In contrast, those critics who consider the artistic merits of Redburn also recognise its political engagement and social commentary. One cannot dispute that Redburn represents a departure from the exoticism of Melville’s novels of the South Seas, nor can critics deny the progression of Melville’s social interests in later works like ‘The Confidence-Man’ and ‘Bartleby, the Scrivener.’

Despite Melville’s somewhat tongue-in-cheek protestations, Redburn should be read less as a narrative of personal initiation — as most twentieth-century critics contend — than as a story of social dissatisfaction invested in the imagery of hunger. Written rather hastily — and justly criticised for its somewhat abrupt concluding chapters — Redburn is nonetheless a novel of real social engagement, in which the relatively innocent narrator encounters the vices of the larger world around him and undergoes a self-revelation regarding the poverty, corruption, disease, and hunger that were so much a part of nineteenth-century Atlantic migration.

It is at once both romantic and realist, moving ineluctably more towards the latter as it proceeds. In the end, Redburn represents Melville’s transition towards a more deliberate intervention in the social issues of his day, and the Irish immigrants whom Redburn meets at sea and in port play a pivotal role in the development of this social conscience.

The following pages of this chapter set out to prove, through a close reading of Redburn and consideration of other sources relevant to the novel’s social engagement, that Melville’s representations of hunger connect directly to his concern for the Famine Irish.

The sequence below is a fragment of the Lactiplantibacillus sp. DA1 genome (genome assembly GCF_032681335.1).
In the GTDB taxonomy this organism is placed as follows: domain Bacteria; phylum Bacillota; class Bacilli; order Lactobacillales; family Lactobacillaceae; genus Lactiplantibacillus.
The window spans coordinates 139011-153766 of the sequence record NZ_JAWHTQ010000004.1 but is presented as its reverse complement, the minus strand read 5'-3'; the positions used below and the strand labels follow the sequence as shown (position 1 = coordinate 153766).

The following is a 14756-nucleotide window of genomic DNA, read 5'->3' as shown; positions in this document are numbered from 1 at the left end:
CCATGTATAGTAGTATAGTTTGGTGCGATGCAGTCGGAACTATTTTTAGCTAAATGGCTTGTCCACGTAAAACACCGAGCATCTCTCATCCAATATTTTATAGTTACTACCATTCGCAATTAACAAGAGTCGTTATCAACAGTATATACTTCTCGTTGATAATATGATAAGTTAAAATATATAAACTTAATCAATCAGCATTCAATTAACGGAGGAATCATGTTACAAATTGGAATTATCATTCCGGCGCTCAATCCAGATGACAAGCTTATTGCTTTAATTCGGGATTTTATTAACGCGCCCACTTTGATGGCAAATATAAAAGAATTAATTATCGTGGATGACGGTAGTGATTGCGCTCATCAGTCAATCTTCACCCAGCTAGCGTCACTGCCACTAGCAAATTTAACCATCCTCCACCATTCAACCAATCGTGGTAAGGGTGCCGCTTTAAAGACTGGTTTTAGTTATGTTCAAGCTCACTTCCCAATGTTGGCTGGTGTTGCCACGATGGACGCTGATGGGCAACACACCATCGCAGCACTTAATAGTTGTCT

The initial, larger section, subtitled ‘The Spectacle of Strangeness,’ focuses in deliberate and stark detail upon hunger imagery and specific mention of the Irish in order to better understand Redburn’s strange feeling for them.

This section is organized around the categories of class, race/ethnicity, and nationality in order to provide a clearer representation of Redburn’s use of hunger as a marker of identity that cuts across such social concerns.

In addition, this initial section culminates with a discussion of the character Harry Bolton, Redburn’s rather privileged yet ill-fated friend whose own hunger offers a telling contrast to the hunger of Irish immigrants and others within the novel’s preceding chapters.

In the closing section, entitled ‘To Eat or Not to Eat, That is the Irish-American Question,’ I consider Redburn as part of Melville’s mid-career engagement in the social issues of his day, and I show how Redburn’s specific concern for Irish hunger fits within Melville’s larger oeuvre and reflects upon his other important texts.

To complement my analysis of Redburn, relatively succinct but nonetheless meaningful mention will be made of the ‘South Sea tales Typee and Omoo’, along with ‘Bartleby, the Scrivener,’ ‘Poor-Man’s Pudding,’ ‘The Confidence-Man,’ and ‘Moby-Dick’. One can witness among Melville’s texts several examples of strange feeling for the suffering of others, but above all, Redburn offers the clearest and fullest exploration of Melville’s concerns for social justice due to its singular emphasis on Irish hunger.